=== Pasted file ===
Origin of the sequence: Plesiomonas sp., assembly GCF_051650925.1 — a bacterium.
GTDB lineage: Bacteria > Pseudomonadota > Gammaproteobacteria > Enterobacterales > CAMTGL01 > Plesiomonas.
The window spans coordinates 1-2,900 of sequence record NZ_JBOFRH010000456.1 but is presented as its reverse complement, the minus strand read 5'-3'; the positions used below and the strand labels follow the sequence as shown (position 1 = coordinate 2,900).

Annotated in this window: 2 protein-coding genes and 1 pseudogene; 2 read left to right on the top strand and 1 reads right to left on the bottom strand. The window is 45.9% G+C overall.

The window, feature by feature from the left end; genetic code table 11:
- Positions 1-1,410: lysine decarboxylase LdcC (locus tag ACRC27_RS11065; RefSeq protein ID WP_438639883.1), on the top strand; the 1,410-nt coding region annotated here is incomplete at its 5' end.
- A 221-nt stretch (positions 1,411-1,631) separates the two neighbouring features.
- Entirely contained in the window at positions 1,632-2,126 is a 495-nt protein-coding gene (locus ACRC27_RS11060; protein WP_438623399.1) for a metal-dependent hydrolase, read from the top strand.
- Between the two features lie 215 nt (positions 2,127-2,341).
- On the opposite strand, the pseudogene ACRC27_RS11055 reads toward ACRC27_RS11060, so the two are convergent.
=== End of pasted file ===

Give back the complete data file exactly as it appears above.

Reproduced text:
Origin of the sequence: Plesiomonas sp., assembly GCF_051650925.1 — a bacterium.
GTDB lineage: Bacteria > Pseudomonadota > Gammaproteobacteria > Enterobacterales > CAMTGL01 > Plesiomonas.
The window spans coordinates 1-2,900 of sequence record NZ_JBOFRH010000456.1 but is presented as its reverse complement, the minus strand read 5'-3'; the positions used below and the strand labels follow the sequence as shown (position 1 = coordinate 2,900).

Annotated in this window: 2 protein-coding genes and 1 pseudogene; 2 read left to right on the top strand and 1 reads right to left on the bottom strand. The window is 45.9% G+C overall.

The window, feature by feature from the left end; genetic code table 11:
- Positions 1-1,410: lysine decarboxylase LdcC (locus tag ACRC27_RS11065; RefSeq protein ID WP_438639883.1), on the top strand; the 1,410-nt coding region annotated here is incomplete at its 5' end.
- A 221-nt stretch (positions 1,411-1,631) separates the two neighbouring features.
- Entirely contained in the window at positions 1,632-2,126 is a 495-nt protein-coding gene (locus ACRC27_RS11060; protein WP_438623399.1) for a metal-dependent hydrolase, read from the top strand.
- Between the two features lie 215 nt (positions 2,127-2,341).
- On the opposite strand, the pseudogene ACRC27_RS11055 reads toward ACRC27_RS11060, so the two are convergent.